Protests in Hungary over ban on 'promoting' homosexuality

·2-min read
Over 5,000 people rallied outside Hungary's parliament to protest against homophobia and transphobia

Thousands of Hungarians protested in Budapest on Monday against a law expected to be approved by parliament Tuesday that would ban the "promotion" or "portrayal" of homosexuality or sex reassignment surgery.

The bill would effectively ban educational programmes and publicity of LGBT groups, who have compared it to similar legislation in Russia.

Over 5,000 people rallied outside the Hungarian parliament in a demonstration which one of the organisers, Amnesty International, said "showed that many people in Hungary reject homophobia and transphobia and the government's attempt to spread hatred".

"Tomorrow, when MPs are casting their vote, they should remember that they are risking people's lives for their cruel political campaign," they said in a statement.

Most opposition parties said they will boycott the vote, but parliament -- dominated by Prime Minister Viktor Orban's ruling right-wing Fidesz party which drafted the law -- is expected to approve it.

The organisers said the law would "severely restrict" freedom of expression and children's rights.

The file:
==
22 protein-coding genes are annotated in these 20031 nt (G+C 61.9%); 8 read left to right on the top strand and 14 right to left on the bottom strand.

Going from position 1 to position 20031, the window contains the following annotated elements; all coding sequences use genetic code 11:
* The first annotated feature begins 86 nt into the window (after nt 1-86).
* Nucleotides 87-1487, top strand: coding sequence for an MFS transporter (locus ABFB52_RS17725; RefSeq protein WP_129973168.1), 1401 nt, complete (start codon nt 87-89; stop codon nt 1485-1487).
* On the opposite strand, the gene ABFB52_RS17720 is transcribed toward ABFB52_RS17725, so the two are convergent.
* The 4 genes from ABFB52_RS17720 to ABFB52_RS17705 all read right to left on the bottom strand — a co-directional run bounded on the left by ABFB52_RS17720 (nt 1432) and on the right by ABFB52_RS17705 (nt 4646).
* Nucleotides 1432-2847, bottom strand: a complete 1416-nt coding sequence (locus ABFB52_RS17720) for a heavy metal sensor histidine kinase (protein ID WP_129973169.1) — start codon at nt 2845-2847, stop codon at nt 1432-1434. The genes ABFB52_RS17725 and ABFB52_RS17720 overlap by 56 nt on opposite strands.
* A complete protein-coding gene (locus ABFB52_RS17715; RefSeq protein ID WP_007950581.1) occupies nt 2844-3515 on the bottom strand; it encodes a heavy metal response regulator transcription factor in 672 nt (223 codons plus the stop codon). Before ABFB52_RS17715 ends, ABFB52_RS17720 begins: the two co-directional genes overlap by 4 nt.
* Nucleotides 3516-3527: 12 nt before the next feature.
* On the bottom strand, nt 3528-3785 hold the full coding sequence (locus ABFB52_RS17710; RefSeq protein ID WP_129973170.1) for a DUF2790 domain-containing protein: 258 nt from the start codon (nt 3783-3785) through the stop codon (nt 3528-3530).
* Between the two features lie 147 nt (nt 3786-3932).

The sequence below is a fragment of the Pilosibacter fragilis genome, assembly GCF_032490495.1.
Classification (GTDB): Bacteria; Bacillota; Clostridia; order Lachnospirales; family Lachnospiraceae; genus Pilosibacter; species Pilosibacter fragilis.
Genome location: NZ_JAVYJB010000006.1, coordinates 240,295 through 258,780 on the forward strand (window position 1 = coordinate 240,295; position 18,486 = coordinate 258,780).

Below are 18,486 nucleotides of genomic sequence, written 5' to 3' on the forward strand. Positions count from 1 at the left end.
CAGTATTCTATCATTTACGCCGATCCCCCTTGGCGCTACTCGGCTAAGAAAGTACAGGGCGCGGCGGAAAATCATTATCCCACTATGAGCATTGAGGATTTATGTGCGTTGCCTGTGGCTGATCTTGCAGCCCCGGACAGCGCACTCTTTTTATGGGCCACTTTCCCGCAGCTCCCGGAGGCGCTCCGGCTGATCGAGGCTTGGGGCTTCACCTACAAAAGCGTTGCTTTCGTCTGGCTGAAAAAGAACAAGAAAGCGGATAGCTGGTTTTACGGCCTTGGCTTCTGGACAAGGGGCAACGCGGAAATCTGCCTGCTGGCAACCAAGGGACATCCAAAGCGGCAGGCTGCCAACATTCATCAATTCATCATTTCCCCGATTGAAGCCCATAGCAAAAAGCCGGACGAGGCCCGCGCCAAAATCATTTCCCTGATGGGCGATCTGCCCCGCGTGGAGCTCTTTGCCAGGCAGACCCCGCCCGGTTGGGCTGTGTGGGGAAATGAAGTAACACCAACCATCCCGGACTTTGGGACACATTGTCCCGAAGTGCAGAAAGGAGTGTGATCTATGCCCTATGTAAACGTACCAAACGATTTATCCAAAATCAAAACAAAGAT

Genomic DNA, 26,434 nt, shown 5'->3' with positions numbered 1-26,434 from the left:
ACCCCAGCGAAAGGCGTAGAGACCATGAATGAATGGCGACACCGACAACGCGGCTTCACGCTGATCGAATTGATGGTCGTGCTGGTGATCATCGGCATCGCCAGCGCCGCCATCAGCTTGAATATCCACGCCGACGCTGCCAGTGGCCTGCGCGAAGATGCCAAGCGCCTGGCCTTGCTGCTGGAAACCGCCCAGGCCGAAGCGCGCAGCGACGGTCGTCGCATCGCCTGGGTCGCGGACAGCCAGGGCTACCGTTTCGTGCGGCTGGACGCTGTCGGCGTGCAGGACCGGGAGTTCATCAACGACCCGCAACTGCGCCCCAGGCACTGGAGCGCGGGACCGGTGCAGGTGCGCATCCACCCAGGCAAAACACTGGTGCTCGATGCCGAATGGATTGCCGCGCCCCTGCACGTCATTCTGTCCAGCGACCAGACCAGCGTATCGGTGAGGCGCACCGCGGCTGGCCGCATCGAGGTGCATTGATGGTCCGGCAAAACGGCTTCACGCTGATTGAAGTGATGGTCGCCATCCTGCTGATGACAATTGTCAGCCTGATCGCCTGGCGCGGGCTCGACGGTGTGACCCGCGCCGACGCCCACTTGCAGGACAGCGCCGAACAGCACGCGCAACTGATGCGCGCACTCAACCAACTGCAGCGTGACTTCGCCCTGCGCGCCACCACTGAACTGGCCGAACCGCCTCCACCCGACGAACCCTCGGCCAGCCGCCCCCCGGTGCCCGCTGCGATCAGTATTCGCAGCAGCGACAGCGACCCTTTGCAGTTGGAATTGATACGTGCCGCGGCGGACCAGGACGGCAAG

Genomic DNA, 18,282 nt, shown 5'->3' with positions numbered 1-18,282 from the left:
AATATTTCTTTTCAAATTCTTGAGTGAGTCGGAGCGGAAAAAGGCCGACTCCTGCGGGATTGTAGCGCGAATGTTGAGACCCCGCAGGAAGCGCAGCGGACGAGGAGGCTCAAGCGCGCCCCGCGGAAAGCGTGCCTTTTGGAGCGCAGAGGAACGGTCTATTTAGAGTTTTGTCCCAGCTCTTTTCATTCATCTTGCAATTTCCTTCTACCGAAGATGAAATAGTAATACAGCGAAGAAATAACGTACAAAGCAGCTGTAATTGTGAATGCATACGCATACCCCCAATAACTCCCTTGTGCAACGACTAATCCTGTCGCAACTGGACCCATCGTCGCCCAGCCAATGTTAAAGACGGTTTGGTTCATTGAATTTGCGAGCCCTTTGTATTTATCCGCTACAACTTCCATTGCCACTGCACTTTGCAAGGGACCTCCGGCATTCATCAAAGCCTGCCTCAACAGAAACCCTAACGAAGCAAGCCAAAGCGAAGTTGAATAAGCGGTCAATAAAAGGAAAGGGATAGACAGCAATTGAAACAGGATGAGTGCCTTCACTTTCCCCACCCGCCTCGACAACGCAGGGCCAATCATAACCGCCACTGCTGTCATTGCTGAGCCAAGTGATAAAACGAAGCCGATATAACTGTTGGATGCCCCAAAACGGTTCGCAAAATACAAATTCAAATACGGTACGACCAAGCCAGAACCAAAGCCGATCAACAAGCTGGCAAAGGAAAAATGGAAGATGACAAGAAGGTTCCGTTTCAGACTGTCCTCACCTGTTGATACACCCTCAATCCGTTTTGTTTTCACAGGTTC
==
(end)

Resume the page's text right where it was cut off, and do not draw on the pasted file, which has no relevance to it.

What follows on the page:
Advertising by companies such as Coca-Cola, which campaigned for gay acceptance in Hungary in 2019, would be banned, as would books dramatising homosexuality.

A commercial television channel RTL Klub Hungary said that popular movies such as "Bridget Jones's Diary", "Harry Potter", and "Billy Elliot" could only be shown late at night with an 18-plus classification.

It is the latest in a series of legislative measures in Hungary targeting paedophilia and aimed at protecting children and families.

Last December, parliament adopted a package of measures enshrining the traditional family, effectively banning adoption by same-sex couples.

"It is getting more and more uncomfortable to live here, not only for gays, but practically also for everybody," said a protester Attila Kelemen, 23, who works as a school psychologist.

"This kind of relentless propaganda which is blinding people is a bit extreme. And to mix up homosexuality with sexual crimes is disgusting," he told AFP.

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